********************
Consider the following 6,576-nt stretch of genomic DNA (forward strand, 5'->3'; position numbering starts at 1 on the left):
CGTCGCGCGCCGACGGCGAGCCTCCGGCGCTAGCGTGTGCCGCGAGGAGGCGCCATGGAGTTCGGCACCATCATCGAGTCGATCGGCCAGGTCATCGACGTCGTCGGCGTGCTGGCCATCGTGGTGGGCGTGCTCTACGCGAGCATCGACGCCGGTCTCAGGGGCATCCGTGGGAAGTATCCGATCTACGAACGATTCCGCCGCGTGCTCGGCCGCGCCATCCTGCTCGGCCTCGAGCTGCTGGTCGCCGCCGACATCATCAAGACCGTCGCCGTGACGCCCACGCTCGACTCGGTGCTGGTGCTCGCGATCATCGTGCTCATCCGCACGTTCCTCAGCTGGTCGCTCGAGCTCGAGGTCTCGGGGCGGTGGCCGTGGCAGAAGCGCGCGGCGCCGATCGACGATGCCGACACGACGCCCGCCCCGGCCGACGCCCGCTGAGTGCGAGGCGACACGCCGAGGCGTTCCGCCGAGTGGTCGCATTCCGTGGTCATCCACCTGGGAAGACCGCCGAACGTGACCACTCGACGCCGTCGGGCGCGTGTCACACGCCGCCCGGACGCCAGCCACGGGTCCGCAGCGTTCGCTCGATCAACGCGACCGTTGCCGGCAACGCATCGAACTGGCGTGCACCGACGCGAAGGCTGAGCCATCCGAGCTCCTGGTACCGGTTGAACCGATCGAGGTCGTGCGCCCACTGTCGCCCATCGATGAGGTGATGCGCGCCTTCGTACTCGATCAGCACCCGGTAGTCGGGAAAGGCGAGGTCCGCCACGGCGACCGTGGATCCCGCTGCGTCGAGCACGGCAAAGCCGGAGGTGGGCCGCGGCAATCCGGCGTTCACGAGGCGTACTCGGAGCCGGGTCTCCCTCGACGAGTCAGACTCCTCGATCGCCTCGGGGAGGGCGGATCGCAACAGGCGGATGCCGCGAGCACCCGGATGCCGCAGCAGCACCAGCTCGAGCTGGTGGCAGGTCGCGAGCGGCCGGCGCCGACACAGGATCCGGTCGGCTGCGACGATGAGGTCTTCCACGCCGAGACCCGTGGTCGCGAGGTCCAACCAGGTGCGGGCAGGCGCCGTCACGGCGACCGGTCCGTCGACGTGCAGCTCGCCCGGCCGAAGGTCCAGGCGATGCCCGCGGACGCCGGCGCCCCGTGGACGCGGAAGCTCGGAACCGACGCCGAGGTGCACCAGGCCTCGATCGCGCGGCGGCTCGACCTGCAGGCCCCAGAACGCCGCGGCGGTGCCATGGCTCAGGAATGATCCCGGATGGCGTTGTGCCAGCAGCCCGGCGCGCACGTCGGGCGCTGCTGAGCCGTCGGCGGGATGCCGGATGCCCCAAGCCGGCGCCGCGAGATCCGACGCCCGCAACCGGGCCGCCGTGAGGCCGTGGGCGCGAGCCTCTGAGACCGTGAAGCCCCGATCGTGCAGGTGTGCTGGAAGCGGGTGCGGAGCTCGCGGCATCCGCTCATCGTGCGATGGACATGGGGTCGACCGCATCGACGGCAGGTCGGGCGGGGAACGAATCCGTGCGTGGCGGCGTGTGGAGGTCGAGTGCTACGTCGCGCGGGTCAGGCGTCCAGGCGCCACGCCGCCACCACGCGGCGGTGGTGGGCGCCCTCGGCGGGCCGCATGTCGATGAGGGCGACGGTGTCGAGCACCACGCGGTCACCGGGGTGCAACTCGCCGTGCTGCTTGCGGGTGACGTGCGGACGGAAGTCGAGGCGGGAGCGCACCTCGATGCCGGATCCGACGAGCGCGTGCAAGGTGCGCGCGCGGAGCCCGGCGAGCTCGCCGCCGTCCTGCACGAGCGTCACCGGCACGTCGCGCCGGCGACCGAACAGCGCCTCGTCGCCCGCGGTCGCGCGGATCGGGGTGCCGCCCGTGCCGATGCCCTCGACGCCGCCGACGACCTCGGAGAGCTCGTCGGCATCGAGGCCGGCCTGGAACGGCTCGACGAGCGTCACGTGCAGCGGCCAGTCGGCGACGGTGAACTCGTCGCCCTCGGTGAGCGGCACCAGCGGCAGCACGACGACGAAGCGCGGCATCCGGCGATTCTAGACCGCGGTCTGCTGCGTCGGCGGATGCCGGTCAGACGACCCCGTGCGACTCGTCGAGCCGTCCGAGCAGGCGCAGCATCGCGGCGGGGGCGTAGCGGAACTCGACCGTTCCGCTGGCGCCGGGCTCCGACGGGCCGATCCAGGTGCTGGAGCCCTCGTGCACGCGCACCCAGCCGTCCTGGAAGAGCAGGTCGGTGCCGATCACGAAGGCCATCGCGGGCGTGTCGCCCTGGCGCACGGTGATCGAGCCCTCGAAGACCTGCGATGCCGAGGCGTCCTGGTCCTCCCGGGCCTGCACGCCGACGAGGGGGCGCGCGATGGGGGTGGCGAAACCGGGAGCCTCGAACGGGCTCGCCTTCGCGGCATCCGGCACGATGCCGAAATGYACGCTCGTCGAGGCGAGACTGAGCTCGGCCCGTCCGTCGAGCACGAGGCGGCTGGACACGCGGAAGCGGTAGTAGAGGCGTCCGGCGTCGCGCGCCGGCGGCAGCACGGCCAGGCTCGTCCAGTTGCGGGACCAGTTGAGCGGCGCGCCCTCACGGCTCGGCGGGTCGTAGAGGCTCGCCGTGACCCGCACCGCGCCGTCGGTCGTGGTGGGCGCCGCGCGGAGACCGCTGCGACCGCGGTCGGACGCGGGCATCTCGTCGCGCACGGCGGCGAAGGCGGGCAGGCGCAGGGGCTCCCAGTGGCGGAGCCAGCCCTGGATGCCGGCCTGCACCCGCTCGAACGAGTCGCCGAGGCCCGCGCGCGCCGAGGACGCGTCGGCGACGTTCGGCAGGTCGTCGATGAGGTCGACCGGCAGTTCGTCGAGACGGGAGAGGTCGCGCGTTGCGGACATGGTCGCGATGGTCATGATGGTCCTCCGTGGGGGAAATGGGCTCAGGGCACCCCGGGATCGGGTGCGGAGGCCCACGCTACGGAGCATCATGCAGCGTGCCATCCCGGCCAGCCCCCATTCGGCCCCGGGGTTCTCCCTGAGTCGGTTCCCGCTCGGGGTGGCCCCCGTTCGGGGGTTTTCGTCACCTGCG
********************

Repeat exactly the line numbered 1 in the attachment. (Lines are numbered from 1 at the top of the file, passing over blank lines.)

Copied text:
Consider the following 6,576-nt stretch of genomic DNA (forward strand, 5'->3'; position numbering starts at 1 on the left):